Everyone on the right needs to get over their petty grudges & personality clashes and realize we are all being targeted. Time to unite


                       These words were tweeted by Paul Joseph Watson, editor-at-large of the right-wing website Infowars, four days before the infamous Charlottesville rally. The quote seems to sum up the strategy of the far-right to spread its narrative and is part of an extensive study conducted by researchers from the Institute for Strategic Dialogue (ISD) released on October 22.


                       Infiltrated in virtual closed forums and far-right social media discussions, the scholars combined qualitative analysis and algorithms to examine three case studies: the Defend Europe campaign — whose organizers, the youth group Generation Identitaire, chartered a ship to interrupt the flow of immigrants crossing the sea from Libya; the Unite the Right mission — the group behind the Charlottesville rally; and the German elections, which granted parliamentary seats to a far-right party for the first time since World War II.


                         The researchers identified that far-right groups have gained ground by investing on technology and sending messages that put together divergent branches on common grievances.



                         The Charlottesville rally, for example, had financial support from European sympathizers. Defend Europe campaign, planned by a pan-European cultural supremacist group, received donations from North America. Even David Duke, former leader of Ku Klux Klan, encouraged his followers on Twitter to fund white supremacist groups. These groups, as the research alerts, have been taking advantage of technology and social media.



                        The research highlights the most common expressed grievance of Defend Europe supporters is the fear of white people being displaced by immigrants as an algorithmic analysis of Twitter interactions revealed.


                       The strategy of harmonizing different speeches was also perceived in the incitement to the Charlottesville rally. Not every participant or supporter of the Unite the Right demonstration (as organisers called it) was a defender of white-supremacist ideas; actually, according to Twitter-data calculations, the biggest reason for supporters to praise the mission was abhorrence against the left (33%). Race motives, expressed by keywords such as ‘white genocide’, ‘white people’, ‘immigration’ and ‘anti-white’, appeared in the second place (28%). To the researchers, this result suggests the success of the leaders on addressing a wide range of stressors to reach people from across the far-right spectrum.  



                      Regarding German elections, the study highlights the strategies adopted by the Discord channel Reconquista Germanica, with nearly 5,000 members, which describes itself as the “biggest patriotic German-language Discord channel”. Their aim is to “ensure the strongest possible showing for the AfD in the Bundestag [the German parliament]”. AfD is a far-right party, the first of its kind — nationalist, anti-migration — to reach the Bundestag since the Holocaust. It has a solid scheme to hijack social media trends and launches memes and posts in all major platforms. The leaders ask all members to create multiple fake accounts on Twitter, so that, with the help of a software, they can tweet from all profiles at once — and not just about politics, but also other topics such as cars and football to avoid suspicion.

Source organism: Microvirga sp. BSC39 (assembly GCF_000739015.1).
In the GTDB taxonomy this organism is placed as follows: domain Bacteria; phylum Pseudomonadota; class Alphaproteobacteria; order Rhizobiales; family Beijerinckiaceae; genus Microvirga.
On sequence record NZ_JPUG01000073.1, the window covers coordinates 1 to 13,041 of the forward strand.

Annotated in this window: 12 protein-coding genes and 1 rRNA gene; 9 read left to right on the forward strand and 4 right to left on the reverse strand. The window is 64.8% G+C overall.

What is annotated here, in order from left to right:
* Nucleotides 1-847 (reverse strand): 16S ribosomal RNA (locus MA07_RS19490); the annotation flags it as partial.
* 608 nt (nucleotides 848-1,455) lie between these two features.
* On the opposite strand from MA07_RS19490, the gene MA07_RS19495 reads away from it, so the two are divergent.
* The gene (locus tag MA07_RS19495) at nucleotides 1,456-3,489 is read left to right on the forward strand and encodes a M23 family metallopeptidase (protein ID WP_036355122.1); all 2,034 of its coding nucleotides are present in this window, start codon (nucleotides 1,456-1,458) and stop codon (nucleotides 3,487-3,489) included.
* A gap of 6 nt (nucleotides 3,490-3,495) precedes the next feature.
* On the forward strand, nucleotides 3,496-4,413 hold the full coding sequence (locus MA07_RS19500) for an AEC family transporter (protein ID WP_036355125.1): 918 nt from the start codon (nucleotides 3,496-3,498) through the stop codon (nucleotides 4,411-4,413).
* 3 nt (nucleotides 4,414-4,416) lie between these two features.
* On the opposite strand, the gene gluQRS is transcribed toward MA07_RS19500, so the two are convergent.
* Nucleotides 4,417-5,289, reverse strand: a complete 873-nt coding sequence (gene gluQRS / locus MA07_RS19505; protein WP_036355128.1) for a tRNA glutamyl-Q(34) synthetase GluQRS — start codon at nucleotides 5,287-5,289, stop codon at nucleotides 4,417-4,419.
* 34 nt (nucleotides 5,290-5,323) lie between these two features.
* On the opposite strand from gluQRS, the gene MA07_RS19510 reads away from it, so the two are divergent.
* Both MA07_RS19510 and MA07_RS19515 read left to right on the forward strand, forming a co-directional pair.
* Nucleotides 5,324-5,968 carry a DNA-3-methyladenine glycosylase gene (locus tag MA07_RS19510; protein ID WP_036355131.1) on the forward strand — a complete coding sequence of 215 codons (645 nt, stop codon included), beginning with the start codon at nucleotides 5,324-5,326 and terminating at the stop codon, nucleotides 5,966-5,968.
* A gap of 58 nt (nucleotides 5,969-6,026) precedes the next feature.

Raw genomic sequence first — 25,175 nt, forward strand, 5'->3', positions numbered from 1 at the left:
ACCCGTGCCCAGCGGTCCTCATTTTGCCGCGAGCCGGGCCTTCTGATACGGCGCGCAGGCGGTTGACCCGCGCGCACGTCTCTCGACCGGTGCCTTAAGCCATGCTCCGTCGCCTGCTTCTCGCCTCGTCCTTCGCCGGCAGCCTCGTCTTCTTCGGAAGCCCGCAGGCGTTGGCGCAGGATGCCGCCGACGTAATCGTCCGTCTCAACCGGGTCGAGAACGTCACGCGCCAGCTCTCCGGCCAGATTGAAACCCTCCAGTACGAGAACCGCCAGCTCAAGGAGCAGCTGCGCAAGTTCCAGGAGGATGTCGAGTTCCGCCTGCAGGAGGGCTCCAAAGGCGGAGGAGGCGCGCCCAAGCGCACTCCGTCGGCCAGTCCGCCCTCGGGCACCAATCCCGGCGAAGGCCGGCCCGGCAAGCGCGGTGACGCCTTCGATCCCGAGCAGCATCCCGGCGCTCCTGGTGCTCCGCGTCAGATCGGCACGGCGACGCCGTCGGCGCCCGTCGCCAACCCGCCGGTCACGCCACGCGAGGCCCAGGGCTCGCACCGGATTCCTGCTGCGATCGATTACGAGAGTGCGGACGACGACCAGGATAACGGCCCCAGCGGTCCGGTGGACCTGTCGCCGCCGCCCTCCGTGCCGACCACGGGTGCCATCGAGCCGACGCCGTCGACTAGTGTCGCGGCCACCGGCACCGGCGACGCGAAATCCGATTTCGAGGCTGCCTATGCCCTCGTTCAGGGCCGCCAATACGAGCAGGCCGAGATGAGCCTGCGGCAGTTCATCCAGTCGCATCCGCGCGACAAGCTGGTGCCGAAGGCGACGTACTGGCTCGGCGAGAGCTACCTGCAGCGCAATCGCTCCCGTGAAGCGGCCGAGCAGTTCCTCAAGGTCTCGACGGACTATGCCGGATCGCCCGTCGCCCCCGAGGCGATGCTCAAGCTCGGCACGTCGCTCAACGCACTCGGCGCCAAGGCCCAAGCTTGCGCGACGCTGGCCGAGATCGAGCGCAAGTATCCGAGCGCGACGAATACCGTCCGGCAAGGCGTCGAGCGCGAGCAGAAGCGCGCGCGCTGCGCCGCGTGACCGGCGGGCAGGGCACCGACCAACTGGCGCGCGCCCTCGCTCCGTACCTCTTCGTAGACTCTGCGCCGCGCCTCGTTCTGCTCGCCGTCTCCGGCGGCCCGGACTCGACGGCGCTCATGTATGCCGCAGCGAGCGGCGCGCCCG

Using statistics tools, communities’ leaders encourage activists to get bigger results on social media. AfD has already realized the power of such tools. According to the research:



 While there is no evidence that any oversight or leadership activities were undertaken by AfD itself, the party displayed awareness of and tactical support for the psychological operations carried out in their favour



                    In order to better understand the far-right trend to converge, scholars have also conducted a research through 50 networks — online, offline, and hybrids — of this kind, based in both Europe and North America. Relations between these groups were reported according to: the grievances expressed; the ideological footholds of each one; and the tactics used by them to spread their views. By doing this, researchers were able to sketch a global view of the extreme-right organization as shown in the graphic below.


                   Researchers finished the report presenting some recommendations to tackle the growth of far-right groups.  Some of them are:



  • The formation of an international coalition with policy-makers and civil society to avoid extreme-right activists’ plans to become true and damaging. A successful initiative such as the Global Internet Forum to Counter Terrorism (led by Facebook, Microsoft, Twitter and YouTube) could be an inspiration.
  • More investment in research so as to enable the diagnose and prediction of tendencies with more accuracy.
  • Educational programmes that provide kids and teenagers with critical thinking.
  • Counter-narrative campaigns developed not only on mainstream platforms, but also on less popular spaces (such as Discord channels), for which radicals have shown rising preference.



Full report: http://www.isdglobal.org/wp-content/uploads/2017/10/The-Fringe-Insurgency-221017.pdf



by Rodrigo Gonçalves (UFRJ)